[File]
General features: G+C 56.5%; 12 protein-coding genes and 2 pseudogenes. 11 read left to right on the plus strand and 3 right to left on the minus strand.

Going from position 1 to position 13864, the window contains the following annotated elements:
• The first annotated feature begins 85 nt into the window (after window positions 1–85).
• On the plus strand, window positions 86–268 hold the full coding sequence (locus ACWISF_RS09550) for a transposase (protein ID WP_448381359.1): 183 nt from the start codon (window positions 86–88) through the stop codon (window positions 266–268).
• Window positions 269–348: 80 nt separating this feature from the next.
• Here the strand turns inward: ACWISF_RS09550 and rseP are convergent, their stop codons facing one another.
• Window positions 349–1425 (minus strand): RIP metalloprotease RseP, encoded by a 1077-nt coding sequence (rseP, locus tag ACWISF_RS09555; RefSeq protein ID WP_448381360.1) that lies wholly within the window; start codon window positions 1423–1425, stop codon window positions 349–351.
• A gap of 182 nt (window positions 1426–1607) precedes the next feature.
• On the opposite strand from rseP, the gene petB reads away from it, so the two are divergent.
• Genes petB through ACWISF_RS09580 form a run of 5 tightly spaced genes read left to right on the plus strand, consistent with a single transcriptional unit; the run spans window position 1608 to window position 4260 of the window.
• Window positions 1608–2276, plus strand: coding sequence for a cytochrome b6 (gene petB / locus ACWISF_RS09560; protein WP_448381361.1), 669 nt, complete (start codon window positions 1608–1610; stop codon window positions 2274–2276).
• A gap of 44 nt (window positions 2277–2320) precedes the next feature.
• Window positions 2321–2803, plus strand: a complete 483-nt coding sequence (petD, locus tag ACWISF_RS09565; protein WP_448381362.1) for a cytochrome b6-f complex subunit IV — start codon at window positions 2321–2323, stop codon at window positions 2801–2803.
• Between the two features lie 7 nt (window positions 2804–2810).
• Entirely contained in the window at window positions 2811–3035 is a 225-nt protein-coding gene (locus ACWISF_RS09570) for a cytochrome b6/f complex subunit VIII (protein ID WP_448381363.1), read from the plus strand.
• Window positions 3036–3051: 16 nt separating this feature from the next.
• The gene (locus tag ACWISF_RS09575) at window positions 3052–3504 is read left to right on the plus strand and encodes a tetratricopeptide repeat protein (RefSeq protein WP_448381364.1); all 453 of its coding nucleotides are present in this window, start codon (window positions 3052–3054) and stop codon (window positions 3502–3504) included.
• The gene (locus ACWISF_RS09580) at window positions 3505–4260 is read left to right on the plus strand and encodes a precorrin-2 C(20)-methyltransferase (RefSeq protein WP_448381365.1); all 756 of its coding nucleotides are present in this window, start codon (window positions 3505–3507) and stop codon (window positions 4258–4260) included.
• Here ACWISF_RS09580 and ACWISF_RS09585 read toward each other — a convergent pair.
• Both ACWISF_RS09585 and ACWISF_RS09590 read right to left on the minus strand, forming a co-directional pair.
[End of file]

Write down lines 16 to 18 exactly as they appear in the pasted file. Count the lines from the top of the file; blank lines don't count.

• Window positions 3036–3051: 16 nt separating this feature from the next.
• The gene (locus tag ACWISF_RS09575) at window positions 3052–3504 is read left to right on the plus strand and encodes a tetratricopeptide repeat protein (RefSeq protein WP_448381364.1); all 453 of its coding nucleotides are present in this window, start codon (window positions 3052–3054) and stop codon (window positions 3502–3504) included.
• The gene (locus ACWISF_RS09580) at window positions 3505–4260 is read left to right on the plus strand and encodes a precorrin-2 C(20)-methyltransferase (RefSeq protein WP_448381365.1); all 756 of its coding nucleotides are present in this window, start codon (window positions 3505–3507) and stop codon (window positions 4258–4260) included.